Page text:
History and inspection precede dermoscopy in skin lesion recognition
Hi, I’m posting again after a long break due to other stuff. The 2014 course is about to begin and will link with this blog, although to those dropping in here from overseas, welcome! For the next 3 months a lot of what is here will be largely aimed at the 84 learners on the South Coast Dermoscopy Integrated skin lesion recognition and dermoscopy course, but anyone is free to drop in.
This lesion had been present on a limb of an older white person for about 6 months. It continued to grow and scabbed. On presentation it looked like this.
Applying the dermoscope, we are really no wiser.
The dermoscopic view is really just the naked eye view amplified. It adds nothing.
DISCUSSION this is a new, growing, bleeding solid lesion on elderly white skin. That is all we need to know. This lesion has to, as we say in the trade ‘go for a swim’ (i.e. be removed without delay and plopped into a pot of formalin to go for histopathological examination.) It could in theory be a traumatised benign skin lesion, but its very dark and covered with blood clot and is getting worse, not better. Dermoscopy is irrelevant, the management decision is made on history and examination alone.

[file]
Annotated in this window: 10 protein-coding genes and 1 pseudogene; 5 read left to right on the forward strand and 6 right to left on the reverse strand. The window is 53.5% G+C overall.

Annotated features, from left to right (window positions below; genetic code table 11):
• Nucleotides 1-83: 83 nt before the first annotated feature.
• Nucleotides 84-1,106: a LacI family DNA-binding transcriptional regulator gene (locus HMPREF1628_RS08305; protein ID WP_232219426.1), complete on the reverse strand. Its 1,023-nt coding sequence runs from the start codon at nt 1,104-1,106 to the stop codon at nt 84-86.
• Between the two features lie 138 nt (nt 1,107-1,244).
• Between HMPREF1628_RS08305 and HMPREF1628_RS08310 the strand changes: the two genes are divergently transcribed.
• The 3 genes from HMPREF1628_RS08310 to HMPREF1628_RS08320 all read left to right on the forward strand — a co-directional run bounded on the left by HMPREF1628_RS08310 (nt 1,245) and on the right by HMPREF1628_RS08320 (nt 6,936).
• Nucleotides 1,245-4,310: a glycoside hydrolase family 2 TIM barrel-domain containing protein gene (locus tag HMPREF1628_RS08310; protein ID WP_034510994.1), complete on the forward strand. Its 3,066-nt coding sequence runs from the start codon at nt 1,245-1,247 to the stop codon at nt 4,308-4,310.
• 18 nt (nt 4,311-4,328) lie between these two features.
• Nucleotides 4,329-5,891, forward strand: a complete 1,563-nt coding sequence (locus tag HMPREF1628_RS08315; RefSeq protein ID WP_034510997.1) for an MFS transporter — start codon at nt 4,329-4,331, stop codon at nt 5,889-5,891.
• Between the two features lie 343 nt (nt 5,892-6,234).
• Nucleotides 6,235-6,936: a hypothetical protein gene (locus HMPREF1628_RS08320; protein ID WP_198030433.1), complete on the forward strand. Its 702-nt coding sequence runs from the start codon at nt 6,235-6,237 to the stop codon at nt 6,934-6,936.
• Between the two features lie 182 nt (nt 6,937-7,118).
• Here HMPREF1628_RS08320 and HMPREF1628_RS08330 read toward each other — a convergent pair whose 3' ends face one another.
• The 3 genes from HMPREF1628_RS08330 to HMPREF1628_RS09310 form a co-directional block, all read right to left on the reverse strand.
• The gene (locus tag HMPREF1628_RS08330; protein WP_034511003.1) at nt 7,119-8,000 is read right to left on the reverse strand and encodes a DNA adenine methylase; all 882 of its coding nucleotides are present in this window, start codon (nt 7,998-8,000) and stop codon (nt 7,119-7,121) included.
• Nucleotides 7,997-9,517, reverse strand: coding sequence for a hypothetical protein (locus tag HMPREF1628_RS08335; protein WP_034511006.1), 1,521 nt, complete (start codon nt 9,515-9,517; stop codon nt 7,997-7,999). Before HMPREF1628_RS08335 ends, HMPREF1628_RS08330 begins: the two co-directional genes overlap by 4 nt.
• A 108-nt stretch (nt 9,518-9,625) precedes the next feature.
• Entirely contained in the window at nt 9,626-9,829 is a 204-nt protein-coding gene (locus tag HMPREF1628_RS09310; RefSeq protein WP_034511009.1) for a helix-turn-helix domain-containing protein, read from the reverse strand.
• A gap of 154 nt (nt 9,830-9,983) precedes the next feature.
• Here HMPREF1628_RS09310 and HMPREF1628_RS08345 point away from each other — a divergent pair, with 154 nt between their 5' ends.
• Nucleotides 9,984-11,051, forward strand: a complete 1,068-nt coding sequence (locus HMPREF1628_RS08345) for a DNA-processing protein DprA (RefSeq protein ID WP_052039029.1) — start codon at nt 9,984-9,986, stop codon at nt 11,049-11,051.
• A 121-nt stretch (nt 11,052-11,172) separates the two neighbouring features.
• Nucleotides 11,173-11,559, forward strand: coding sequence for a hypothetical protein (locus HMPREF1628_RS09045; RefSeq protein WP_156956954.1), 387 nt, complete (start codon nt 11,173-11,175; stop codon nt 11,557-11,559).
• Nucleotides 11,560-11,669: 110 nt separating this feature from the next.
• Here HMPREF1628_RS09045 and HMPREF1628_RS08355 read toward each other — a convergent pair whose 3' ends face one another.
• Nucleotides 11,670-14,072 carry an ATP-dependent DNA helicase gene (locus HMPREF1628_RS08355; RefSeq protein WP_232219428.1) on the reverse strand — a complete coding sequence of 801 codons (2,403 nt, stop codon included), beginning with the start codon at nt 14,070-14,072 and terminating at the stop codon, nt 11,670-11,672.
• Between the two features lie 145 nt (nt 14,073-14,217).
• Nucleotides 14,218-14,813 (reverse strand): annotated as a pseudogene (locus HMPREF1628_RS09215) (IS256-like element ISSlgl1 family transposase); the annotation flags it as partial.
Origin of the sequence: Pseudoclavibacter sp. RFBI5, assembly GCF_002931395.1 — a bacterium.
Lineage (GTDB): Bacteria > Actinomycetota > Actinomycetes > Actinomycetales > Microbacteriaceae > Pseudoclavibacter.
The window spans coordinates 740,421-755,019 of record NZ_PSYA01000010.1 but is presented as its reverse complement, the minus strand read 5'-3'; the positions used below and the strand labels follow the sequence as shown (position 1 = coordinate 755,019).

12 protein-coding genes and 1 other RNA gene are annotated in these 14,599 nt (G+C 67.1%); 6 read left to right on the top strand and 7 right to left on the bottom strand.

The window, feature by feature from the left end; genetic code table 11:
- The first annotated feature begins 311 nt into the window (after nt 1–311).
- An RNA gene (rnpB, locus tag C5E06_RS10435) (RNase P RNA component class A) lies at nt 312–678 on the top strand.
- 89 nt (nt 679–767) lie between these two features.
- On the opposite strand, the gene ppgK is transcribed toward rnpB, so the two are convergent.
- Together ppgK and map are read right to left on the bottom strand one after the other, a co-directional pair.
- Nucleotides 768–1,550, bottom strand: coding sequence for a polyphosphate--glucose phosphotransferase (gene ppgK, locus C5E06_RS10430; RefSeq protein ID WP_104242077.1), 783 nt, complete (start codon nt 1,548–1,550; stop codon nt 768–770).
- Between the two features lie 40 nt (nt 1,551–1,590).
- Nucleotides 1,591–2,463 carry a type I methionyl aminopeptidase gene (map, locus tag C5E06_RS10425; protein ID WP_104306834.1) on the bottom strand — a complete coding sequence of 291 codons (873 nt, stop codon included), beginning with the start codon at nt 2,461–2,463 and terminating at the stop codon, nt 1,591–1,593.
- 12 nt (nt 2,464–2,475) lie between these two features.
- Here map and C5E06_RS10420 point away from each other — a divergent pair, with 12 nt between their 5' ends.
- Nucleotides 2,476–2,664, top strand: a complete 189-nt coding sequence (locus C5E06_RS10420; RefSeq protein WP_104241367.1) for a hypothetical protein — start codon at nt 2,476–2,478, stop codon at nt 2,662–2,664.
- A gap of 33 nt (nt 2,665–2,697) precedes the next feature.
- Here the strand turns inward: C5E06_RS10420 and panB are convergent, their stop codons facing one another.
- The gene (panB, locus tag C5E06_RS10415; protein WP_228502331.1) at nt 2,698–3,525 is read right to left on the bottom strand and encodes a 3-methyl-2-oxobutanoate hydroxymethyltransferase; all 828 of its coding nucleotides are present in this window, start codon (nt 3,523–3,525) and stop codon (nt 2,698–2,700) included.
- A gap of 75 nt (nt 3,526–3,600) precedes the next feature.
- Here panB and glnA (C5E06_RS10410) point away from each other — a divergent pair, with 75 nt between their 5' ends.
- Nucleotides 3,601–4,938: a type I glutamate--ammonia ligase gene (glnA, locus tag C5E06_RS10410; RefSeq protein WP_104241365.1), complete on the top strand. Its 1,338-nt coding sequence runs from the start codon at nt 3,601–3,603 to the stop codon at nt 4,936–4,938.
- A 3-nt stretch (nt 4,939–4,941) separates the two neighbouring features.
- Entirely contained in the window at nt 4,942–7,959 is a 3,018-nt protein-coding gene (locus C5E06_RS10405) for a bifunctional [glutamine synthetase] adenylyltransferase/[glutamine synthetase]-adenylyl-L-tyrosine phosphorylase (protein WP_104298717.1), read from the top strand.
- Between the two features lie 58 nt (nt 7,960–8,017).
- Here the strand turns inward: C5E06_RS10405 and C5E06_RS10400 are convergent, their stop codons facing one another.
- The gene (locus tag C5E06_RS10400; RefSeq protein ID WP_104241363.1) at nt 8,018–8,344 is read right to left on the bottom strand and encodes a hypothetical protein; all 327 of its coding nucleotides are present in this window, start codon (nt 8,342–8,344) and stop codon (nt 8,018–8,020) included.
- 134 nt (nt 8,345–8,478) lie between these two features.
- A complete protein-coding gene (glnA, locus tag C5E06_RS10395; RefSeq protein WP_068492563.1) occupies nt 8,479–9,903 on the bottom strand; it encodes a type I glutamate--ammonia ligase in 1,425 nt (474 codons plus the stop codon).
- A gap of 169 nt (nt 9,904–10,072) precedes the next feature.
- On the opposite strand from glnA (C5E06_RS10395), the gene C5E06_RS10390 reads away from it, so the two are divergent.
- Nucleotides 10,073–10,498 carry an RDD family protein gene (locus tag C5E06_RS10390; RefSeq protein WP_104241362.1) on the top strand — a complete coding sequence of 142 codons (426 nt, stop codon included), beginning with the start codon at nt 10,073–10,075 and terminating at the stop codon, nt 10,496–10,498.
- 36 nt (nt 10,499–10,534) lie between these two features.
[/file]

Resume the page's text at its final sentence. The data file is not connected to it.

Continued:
Some old timer dermatologists still say that dermoscopy is a bit of a waste of time because its usually possible to make a diagnosis, or at least a safe management decision, on the history and examination. That is true as far as it goes, and certainly true for this lesion. That is why I like to talk about ‘integrated skin lesion recognition with dermoscopy’ rather than dermoscopy alone. As Professor Giuseppe Argenziano, arguably the top man in Europe, says, dermoscopy will change your mind in perhaps 20% of cases. It is not a substitute for a holistic approach to skin lesion diagnosis, which begins with an appreciation of the natural history of common and important skin lesions.
LEARNING POINT a new, growing solid skin lesion in elderly white skin (let alone one that is scabbing/bleeding) requires urgent evaluation, and unless a consciously competent suitably skilled person is certain on positive grounds that it is benign, it ‘goes for a swim’ and FAST.
This lesion was a nodular melanoma.